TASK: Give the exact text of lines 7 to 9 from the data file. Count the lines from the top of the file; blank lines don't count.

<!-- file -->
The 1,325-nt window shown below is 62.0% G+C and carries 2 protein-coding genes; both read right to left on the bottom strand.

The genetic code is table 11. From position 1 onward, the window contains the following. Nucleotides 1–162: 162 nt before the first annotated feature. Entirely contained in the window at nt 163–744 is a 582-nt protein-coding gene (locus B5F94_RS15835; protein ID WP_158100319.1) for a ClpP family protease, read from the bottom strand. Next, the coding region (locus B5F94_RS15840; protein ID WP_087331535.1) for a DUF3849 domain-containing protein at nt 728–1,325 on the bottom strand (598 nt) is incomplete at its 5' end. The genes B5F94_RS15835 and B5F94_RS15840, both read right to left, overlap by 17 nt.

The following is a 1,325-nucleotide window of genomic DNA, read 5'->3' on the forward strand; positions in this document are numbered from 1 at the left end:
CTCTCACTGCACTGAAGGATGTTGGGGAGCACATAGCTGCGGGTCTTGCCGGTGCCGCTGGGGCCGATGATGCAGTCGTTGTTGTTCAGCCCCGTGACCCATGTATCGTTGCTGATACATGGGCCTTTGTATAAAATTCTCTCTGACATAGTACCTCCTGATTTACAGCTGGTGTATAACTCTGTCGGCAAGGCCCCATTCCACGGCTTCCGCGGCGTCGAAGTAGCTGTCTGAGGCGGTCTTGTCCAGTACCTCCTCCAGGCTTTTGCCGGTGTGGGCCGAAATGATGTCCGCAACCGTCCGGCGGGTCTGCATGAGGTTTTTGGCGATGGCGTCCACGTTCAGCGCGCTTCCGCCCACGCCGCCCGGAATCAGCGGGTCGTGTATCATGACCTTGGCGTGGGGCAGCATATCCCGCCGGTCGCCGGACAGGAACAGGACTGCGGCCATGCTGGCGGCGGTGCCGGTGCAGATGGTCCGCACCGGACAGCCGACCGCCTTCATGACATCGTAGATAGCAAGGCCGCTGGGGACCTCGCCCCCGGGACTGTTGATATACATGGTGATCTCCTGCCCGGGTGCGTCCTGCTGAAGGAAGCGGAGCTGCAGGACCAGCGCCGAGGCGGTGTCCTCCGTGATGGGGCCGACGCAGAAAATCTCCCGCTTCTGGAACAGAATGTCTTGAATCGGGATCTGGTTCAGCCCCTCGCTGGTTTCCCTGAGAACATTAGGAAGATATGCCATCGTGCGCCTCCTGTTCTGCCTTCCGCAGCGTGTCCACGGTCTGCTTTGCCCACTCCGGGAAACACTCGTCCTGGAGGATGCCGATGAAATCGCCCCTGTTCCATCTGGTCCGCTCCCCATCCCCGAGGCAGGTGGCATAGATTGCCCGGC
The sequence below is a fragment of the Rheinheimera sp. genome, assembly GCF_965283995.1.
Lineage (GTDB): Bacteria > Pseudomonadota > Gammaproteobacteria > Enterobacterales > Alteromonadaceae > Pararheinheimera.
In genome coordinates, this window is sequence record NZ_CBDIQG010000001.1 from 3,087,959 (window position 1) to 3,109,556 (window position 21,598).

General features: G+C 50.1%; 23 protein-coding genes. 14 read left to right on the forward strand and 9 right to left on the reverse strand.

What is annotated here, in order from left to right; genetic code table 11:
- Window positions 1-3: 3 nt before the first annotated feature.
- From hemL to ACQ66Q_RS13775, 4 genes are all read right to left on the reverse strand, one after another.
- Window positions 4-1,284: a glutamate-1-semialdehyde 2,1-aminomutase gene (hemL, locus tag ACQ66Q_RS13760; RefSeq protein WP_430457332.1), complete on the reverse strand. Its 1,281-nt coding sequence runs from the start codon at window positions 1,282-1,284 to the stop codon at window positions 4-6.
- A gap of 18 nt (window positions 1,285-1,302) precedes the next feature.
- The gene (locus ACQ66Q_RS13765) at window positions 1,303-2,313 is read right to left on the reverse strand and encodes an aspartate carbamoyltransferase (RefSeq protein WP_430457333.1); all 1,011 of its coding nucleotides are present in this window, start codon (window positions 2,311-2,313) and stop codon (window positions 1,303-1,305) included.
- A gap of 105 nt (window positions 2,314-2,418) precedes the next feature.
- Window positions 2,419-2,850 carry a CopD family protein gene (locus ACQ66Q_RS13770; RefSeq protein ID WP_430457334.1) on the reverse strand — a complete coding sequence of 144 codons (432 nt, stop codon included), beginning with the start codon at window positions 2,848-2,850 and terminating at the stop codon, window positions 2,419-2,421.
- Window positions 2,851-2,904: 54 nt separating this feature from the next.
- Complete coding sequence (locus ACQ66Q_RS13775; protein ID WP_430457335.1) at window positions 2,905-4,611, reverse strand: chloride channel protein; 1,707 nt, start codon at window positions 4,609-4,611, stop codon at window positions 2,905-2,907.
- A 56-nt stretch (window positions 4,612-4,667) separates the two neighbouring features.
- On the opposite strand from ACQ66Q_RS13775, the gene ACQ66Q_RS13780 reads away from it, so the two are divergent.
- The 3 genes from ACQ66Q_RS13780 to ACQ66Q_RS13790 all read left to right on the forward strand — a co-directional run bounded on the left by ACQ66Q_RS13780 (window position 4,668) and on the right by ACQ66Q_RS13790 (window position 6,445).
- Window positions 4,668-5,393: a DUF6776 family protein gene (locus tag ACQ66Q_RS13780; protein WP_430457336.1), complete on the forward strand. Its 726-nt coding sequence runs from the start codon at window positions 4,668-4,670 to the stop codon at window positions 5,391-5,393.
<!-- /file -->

In genome coordinates, this window is sequence record NZ_CBDIQG010000001.1 from 3,087,959 (window position 1) to 3,109,556 (window position 21,598).

General features: G+C 50.1%; 23 protein-coding genes. 14 read left to right on the forward strand and 9 right to left on the reverse strand.

What is annotated here, in order from left to right; genetic code table 11: